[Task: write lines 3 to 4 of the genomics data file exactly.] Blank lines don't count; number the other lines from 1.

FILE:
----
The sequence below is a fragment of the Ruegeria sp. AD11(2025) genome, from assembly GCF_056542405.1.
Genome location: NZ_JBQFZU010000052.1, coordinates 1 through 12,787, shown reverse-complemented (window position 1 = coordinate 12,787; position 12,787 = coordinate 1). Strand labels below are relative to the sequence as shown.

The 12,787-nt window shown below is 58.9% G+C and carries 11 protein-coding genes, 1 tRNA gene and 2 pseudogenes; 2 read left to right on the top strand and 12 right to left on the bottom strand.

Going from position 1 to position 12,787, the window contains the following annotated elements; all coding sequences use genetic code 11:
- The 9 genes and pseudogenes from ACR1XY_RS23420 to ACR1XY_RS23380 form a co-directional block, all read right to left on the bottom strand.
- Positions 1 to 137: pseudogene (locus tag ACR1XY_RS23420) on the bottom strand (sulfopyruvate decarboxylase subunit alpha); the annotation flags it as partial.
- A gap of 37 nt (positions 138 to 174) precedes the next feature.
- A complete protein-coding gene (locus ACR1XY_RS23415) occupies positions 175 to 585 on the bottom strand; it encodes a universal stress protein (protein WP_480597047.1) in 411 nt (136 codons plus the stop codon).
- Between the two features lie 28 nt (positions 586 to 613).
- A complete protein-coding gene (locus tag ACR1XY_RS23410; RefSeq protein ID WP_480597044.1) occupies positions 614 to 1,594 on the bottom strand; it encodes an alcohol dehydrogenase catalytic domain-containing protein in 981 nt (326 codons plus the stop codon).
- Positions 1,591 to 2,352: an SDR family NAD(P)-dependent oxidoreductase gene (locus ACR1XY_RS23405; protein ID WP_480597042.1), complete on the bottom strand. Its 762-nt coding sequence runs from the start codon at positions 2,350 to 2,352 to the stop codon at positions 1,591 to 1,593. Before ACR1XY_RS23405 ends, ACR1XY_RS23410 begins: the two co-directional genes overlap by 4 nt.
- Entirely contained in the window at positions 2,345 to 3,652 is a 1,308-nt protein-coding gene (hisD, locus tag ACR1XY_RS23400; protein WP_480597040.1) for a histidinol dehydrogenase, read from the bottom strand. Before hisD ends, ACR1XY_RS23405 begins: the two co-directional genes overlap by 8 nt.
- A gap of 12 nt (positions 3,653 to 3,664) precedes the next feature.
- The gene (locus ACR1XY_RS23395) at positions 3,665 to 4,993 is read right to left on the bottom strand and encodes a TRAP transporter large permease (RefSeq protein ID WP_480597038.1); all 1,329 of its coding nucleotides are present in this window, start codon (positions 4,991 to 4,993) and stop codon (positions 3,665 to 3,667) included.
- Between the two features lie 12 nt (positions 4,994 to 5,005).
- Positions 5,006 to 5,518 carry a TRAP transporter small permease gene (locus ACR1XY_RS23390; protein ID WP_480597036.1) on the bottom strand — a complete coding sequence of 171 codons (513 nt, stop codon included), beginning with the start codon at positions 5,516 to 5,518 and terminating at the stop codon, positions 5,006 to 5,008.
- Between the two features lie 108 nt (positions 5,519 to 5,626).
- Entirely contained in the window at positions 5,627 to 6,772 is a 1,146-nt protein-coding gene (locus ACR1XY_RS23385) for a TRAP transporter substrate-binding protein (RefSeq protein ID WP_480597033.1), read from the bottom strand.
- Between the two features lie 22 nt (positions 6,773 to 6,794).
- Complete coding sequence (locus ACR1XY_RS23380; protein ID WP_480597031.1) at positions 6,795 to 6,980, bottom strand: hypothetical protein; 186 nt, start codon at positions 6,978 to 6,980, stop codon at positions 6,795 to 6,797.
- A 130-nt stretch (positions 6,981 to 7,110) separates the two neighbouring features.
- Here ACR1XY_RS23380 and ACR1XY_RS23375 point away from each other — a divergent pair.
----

The 12,787-nt window shown below is 58.9% G+C and carries 11 protein-coding genes, 1 tRNA gene and 2 pseudogenes; 2 read left to right on the top strand and 12 right to left on the bottom strand.

Going from position 1 to position 12,787, the window contains the following annotated elements; all coding sequences use genetic code 11: